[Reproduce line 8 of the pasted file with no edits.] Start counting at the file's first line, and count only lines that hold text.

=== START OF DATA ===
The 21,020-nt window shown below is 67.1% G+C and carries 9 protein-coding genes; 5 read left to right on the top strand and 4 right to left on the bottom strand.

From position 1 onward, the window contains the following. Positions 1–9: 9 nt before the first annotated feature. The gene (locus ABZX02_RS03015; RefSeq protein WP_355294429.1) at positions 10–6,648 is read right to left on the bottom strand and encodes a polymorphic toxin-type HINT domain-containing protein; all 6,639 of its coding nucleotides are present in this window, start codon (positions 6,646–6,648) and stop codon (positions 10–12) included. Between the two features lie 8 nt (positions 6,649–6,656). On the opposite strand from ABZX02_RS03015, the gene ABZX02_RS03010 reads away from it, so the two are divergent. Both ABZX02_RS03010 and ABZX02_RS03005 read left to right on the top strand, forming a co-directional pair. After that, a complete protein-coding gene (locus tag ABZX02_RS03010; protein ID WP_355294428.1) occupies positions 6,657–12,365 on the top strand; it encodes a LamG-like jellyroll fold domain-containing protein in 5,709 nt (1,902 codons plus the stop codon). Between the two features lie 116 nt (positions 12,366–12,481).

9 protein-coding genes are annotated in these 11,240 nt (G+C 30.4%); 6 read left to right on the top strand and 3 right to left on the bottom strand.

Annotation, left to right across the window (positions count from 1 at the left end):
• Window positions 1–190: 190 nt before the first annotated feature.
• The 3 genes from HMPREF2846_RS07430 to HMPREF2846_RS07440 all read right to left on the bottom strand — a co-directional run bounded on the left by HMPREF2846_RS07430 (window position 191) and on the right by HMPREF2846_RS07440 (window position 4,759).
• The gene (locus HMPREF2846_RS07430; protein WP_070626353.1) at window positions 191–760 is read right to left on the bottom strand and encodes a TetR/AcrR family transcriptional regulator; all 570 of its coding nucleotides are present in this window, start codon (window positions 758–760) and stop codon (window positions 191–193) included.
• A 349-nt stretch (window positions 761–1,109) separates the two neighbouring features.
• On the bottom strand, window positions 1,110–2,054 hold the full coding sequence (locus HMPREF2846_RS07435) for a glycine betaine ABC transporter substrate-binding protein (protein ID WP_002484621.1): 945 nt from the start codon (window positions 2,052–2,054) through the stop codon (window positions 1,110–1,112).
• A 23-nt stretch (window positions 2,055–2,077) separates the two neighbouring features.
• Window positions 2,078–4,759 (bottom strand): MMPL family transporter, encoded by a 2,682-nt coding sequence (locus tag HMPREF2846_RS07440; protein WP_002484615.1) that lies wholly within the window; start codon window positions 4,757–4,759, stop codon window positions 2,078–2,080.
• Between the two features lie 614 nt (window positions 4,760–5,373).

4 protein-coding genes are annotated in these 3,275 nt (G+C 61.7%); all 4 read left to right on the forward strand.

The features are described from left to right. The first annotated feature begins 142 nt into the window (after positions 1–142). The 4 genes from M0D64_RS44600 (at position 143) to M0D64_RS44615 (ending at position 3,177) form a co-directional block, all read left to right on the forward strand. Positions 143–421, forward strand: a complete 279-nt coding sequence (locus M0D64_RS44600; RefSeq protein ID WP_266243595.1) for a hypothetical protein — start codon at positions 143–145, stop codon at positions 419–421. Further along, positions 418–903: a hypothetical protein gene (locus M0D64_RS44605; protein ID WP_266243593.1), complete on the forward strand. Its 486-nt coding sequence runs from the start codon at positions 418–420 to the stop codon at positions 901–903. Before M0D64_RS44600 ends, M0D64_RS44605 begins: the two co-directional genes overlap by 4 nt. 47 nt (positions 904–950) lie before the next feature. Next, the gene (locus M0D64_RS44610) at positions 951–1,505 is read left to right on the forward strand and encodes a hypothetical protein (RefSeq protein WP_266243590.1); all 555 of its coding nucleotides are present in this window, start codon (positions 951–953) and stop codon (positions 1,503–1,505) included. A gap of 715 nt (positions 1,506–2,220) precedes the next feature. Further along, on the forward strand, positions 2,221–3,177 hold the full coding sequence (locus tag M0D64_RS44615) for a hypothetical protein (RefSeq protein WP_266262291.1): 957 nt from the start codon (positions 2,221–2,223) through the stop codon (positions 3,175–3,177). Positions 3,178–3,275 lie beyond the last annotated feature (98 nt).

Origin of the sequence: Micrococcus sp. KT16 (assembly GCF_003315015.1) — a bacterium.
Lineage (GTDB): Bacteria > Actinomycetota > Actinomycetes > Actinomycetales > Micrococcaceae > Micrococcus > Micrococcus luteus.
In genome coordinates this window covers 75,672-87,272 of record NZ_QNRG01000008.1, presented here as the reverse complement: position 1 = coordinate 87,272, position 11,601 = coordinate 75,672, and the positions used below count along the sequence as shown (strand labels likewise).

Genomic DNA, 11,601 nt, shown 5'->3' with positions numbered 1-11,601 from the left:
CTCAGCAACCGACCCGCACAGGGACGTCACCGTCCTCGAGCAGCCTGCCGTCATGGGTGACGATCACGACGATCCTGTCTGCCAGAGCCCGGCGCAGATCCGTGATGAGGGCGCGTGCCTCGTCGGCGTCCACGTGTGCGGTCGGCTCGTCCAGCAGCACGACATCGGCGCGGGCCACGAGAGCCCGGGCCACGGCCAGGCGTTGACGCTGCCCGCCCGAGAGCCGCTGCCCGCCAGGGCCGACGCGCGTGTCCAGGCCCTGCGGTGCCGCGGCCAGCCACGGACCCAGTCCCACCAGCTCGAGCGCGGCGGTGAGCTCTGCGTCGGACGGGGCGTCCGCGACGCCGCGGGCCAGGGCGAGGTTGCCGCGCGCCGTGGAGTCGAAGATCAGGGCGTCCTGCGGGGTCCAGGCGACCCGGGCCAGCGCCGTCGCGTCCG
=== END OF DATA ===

• A 349-nt stretch (window positions 761–1,109) separates the two neighbouring features.